Food & Culture

Books: R&B and the origins of Northwest rock-‘n’-roll

‘Stomp and Shout’ details how Black and youth culture shaped the Northwest sound

By Seattle Mag March 29, 2023

Left: The Frank Roberts Combo in 1958. Roberts is far right.
Left: The Frank Roberts Combo in 1958. Roberts is far right.
Courtesy of Frank Roberts

This article originally appeared in the March/April 2023 issue of Seattle Magazine.

YOU KNOW THAT SEATTLE was the birthplace of grunge. You may not be aware that the city also boasts a distinct offshoot of rockin’ R&B that took hold back in the late 1950s.

In his newest book, Stomp and Shout: R&B and the Origins of Northwest Rock and Roll, historian Peter Blecha tells the story of the Pacific Northwest’s rich music scene from the 1940s to the 1960s — a golden era that shaped generations of musicians to come. Blecha was a founding curator at Seattle’s music museum, MoPOP, and is a staff historian and contributing editor with This is his 10th book. It was recently published by University of Washington Press.

“Music critics, historians, and even a few ivy-tower academics have explored the saga of the scene that produced this energetic music. But the deep backstory has never been told by the musicians who created the sounds, as well as key local music industry figures who pushed a remarkable number of their recordings into genuine radio-hit status,” writes Blecha. “Now those luminaries finally get a chance to have the story presented in their own words.”

Here is an excerpt as it appears in the book.

Seattle’s late-night jazz scene has been jolted by the arrival of electric guitarist Clarence Williams in 1946 and the soulful Ray Charles in 1948. Duly inspired, a generation of kids — raised on jazz but ready to help forge a local R&B scene — began to arise. Among them are two wild saxophone honkers, Billy Tolles and Frank Roberts, who will each lead their own combos and help launch an era of all-city teenage dances. Other key characters are Robert “Bumps” Blackwell, businessman and leader of the town’s premier Black dance bands; Wally Nelskog, star DJ on Seattle’s top radio station, KJR; and Dave Lewis, the eventual leader of the scene’s pioneering Black teenage rock band.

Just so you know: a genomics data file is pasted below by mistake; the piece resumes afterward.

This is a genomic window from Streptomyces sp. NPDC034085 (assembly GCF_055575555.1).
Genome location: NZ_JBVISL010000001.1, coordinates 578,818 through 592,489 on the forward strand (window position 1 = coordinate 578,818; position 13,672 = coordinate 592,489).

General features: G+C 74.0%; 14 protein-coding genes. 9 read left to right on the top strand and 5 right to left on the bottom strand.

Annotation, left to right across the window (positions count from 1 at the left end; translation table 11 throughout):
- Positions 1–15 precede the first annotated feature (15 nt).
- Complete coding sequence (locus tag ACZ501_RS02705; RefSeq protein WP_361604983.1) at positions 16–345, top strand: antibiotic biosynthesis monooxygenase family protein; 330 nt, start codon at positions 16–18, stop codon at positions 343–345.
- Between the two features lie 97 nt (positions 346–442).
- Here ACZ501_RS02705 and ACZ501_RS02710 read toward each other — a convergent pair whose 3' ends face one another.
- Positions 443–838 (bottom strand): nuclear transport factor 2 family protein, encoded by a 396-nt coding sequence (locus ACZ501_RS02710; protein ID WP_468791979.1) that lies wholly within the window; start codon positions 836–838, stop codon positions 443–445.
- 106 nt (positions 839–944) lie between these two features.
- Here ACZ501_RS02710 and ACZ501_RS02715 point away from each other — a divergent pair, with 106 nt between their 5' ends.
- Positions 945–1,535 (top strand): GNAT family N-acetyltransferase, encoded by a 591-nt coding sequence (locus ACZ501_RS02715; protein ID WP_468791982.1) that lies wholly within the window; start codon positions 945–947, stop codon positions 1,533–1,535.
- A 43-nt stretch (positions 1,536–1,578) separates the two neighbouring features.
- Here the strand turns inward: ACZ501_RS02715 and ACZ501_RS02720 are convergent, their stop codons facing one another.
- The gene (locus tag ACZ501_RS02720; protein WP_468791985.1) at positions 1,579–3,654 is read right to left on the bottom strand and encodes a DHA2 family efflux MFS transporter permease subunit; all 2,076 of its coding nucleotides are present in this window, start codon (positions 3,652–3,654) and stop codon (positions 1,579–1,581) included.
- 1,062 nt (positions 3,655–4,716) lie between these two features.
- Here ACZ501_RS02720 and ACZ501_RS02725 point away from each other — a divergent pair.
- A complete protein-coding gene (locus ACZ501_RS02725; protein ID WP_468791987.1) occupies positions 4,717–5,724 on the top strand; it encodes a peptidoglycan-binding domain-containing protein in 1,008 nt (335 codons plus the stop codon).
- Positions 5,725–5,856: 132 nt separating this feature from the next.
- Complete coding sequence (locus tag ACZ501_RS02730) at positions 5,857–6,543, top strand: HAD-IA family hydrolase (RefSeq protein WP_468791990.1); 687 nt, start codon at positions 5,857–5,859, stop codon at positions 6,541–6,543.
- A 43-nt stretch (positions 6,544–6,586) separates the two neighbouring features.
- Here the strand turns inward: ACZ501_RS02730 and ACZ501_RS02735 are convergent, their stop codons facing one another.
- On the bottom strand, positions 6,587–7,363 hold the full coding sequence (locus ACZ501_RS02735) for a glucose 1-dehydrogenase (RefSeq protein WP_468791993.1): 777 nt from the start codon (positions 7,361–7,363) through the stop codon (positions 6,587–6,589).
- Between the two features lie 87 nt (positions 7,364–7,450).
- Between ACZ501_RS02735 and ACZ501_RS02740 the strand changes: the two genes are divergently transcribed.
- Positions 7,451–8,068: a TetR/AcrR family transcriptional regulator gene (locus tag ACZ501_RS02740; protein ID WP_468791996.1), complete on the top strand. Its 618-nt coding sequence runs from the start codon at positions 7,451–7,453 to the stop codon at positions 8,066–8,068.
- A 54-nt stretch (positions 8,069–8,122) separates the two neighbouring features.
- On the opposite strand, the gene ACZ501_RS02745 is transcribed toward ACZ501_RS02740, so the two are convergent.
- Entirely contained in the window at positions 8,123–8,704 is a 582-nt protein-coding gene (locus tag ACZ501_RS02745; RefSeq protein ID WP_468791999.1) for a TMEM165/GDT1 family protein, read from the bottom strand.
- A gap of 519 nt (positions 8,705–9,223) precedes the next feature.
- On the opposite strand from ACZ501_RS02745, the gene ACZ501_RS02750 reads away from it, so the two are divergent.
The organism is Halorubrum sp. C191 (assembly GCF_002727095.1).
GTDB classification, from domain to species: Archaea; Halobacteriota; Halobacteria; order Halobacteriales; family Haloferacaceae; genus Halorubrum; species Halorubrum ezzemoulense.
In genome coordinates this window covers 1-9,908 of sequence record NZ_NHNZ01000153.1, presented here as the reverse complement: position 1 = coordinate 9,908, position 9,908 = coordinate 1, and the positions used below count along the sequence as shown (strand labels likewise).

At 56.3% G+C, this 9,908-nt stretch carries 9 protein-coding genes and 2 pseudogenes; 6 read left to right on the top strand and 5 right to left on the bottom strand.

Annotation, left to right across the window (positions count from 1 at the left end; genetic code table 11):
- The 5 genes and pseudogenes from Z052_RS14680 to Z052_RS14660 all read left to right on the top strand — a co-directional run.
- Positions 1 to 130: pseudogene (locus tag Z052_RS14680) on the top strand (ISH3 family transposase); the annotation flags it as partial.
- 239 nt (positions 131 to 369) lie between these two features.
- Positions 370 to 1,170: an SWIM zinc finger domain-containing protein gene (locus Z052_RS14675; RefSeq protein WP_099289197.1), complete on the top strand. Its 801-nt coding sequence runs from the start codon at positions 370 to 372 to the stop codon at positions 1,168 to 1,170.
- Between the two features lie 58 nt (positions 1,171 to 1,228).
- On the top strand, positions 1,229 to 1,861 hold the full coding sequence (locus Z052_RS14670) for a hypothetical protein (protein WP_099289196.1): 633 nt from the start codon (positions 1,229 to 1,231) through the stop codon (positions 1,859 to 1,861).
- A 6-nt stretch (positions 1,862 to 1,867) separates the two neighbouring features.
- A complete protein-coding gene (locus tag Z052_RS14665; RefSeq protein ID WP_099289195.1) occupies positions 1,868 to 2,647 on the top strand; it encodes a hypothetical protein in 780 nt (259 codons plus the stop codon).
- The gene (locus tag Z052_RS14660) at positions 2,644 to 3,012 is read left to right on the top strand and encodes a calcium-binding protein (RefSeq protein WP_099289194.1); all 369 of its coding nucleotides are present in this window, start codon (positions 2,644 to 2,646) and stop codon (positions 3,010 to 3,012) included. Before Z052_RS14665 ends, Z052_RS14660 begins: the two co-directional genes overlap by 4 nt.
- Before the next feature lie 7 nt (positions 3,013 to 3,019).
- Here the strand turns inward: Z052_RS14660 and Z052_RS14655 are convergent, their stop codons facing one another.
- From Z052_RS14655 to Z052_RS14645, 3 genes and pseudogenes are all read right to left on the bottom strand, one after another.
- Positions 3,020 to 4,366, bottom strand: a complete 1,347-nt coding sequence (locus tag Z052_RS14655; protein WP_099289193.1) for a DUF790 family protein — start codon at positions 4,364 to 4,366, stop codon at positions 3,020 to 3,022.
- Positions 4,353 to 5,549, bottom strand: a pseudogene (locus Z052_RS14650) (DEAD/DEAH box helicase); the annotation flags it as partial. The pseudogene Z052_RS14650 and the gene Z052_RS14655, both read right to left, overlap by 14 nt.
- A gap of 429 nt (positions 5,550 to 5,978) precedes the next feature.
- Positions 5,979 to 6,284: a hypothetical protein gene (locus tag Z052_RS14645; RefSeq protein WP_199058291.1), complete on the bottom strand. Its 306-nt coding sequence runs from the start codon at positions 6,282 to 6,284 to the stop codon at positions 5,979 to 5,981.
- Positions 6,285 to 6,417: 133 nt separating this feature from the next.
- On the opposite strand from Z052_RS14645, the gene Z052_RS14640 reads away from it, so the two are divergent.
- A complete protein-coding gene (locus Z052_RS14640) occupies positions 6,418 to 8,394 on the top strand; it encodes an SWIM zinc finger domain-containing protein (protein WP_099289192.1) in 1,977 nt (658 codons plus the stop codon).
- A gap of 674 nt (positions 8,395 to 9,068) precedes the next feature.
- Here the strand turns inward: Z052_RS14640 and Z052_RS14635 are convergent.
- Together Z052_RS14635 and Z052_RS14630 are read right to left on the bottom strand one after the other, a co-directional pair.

Mardi Gras was the name of Seattle’s new annual six-day celebration of Black culture launched on August 4, 1952. In a nod to the centuries-old New Orleans– based event of the same name, the festival featured a parade, a public barbeque, carnival activities, and more. But for neighborhood kids, the best part may have been the free Saturday-night street dance held at 21st Avenue and East Madison.

As it happened, Billy Tolles had just begun a new side career — that of concert and dance promotion, which would benefit from the myriad connections he’d made over time within the wider jazz and R&B worlds. For that debut year’s festival, Tolles didn’t disappoint: he hired the hot Los Angeles–based blues band led by electric guitar ace T-Bone Walker.

From there, Tolles started renting a couple old downtown halls and producing concerts and dances that would feature all sorts of major stars.

Meanwhile, another of Seattle’s great early R&B honkers, Frank Roberts, had returned to town from serving in the US Air Force, and his background is worthy of review. New Orleans–born, Roberts and his family moved here when he was a third grader. It was at the age of twelve that he took on a job peddling copies of the Chicago Defender newspaper around town, which was how he first saw Ray Charles singing at the Tuxedo Club. He also witnessed some exceptional live music at his school’s dance parties. “The music scene at that time,” Roberts would reflect many years later, “it was kind of like . . . you know, I remember Ray Charles and Quincy [Jones] goin’ in and playin’ my grade school dances!”